Cinematographer Anthony Dodd Mantle, who’s already won an Oscar for “Slumdog Millionaire,” does a remarkable job.

In the glossy shine of today’s Hollywood technology, he makes the film gritty and real. One of the many reasons I use the word raw.

Same goes for the acting and writing, sometimes so honest it makes the audience uncomfortable. When Hunt struggles in his career and his life, I too felt drunk and desperate. During Lauda’s recovery after the accident, I too felt the pain of changing the bandages.

This is not a family film. Howard depicts how these characters lived, honestly and without any filters. The audience learns who Hunt and Lauda are as men, as husbands and as drivers.

And, it’s a life without any apologies.

Although Hunt died at age 45 of a heart attack, Lauda is still involved in Formula One. He’s the principal owner of Mercedes, currently one of the top teams. So, I see him and hear him often, and I walked into that theater with preconceptions about him. What I didn’t expect was to have those ideas changed by the time I left.

And it’s all because of Bruhl.

Truth is, Lauda is not what you would describe as a “nice guy.” His personality falls more under the tag of brutally honesty. He tells it as he sees it. But, Bruhl manages to make the audience both care for and respect Lauda. I understand why words like “Oscar” and “Globe” are floating around.

Although several scenes stood out for me, I did have two favorites.  The first was about a drive through the Italian countryside. Lauda and his future wife end up stranded on the side of the road in Italy when a passing car recognizes Lauda as a Formula One driver for the Ferrari team and offer the two a lift, of sorts. They ask Lauda to drive.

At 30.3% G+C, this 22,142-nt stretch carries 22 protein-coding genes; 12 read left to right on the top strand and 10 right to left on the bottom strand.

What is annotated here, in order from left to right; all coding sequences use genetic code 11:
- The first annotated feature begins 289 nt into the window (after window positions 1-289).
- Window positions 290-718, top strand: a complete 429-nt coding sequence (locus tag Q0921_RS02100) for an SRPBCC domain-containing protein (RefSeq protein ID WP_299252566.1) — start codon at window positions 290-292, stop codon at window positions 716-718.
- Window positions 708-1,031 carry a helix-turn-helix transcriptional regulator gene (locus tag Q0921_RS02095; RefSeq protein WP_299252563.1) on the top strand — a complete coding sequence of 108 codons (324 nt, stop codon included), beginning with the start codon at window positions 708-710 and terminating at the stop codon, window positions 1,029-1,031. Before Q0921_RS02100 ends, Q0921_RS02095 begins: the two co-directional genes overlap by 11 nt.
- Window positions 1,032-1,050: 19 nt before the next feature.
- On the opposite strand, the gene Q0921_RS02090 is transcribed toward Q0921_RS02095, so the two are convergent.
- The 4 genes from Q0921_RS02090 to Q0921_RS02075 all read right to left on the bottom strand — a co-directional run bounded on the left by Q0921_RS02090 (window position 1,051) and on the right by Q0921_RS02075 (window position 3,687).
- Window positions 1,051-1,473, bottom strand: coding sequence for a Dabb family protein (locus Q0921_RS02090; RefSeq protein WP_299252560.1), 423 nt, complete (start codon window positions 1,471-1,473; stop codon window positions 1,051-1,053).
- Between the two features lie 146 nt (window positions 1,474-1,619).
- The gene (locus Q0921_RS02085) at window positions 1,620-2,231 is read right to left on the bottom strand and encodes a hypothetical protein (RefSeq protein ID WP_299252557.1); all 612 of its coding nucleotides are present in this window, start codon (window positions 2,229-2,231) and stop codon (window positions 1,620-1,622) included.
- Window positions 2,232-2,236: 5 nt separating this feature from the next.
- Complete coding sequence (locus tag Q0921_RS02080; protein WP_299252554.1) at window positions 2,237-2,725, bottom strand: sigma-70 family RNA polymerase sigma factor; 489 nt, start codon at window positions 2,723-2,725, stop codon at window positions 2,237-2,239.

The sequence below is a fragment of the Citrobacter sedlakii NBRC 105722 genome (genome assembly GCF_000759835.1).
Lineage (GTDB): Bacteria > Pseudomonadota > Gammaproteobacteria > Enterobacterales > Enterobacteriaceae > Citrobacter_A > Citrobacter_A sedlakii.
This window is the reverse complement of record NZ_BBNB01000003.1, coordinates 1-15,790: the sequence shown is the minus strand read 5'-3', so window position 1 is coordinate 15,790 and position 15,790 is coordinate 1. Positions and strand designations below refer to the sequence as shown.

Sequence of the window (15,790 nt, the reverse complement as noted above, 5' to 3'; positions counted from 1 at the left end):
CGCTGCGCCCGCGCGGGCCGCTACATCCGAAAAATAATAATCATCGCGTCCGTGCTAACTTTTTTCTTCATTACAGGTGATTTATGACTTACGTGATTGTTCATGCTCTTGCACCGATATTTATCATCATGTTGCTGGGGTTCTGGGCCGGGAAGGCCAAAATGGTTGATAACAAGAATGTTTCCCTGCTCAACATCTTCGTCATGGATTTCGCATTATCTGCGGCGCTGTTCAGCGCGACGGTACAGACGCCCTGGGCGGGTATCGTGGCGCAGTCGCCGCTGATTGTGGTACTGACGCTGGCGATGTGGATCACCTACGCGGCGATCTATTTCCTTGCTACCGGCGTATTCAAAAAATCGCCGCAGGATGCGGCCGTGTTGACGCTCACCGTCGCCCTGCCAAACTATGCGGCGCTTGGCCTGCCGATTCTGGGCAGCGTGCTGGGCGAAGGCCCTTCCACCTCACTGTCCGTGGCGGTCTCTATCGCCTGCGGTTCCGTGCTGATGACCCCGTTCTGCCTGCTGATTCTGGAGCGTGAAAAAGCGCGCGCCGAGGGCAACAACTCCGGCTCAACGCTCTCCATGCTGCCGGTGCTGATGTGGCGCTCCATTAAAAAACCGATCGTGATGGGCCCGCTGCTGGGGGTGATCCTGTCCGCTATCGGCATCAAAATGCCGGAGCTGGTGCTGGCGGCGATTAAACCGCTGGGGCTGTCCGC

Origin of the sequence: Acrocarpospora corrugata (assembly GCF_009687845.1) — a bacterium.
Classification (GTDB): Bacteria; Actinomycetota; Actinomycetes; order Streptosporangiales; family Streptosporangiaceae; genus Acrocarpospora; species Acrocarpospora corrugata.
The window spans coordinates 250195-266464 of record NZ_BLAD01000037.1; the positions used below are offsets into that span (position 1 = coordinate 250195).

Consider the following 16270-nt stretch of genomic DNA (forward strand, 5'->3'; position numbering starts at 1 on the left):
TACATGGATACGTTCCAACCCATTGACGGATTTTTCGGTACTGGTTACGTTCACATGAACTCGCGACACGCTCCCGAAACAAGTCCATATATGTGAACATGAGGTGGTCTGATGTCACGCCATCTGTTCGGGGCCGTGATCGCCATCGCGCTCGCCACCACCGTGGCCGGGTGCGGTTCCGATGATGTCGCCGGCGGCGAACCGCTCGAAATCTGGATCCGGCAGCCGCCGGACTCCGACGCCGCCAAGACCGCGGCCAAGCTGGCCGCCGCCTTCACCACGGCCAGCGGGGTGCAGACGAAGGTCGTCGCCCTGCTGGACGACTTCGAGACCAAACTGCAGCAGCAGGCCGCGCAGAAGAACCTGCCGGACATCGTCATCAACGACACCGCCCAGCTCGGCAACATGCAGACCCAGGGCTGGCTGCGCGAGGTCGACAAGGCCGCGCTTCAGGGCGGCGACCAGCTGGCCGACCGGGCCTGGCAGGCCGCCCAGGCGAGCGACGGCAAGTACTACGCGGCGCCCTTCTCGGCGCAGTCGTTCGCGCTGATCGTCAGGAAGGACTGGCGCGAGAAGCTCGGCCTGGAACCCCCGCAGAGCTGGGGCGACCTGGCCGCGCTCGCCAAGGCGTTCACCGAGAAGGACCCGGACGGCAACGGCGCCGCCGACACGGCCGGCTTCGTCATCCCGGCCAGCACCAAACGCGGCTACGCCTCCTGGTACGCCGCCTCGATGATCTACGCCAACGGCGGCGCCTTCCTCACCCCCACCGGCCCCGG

As a devout member of the Tifosi (translation: The Ferrari Faithful), I can truly appreciate what a dream come true it would be to ride along with any of Ferrari’s drivers, behind the wheel of my own car, racing through the streets of my home town.

The second scene took me by surprise. After Lauda’s accident, he’s not exactly camera ready. The reality is, he’s severely scarred.

During his first press conference after returning to racing, a reporter asks Lauda if he thinks his wife will leave him because of his appearance. Lauda’s response is short and not printable, then he gets up and leaves.

I didn’t know or expect what happens next. Hunt, Lauda’s rival, takes the reporter aside with a smile and a joke, promising an answer to the question. Instead he gives him quite the beating behind closed doors. Yet another moment of raw emotion and footage so real I had a metallic taste in my mouth from the bloody lips.

One complaint I have is that the movie begins and ends with narration. Perhaps Howard felt it was necessary in order to cram so much history into a reel that runs just a hair over two hours.

Problem is, he had already spoiled me. He’s so masterful at showing the story, there’s no need for telling. So Lauda as the narrator just fell flat, like a stick figure on a Monet.

In the end, Howard shines a masterful light on a moment in history that if it wasn’t true, you’d struggle to believe.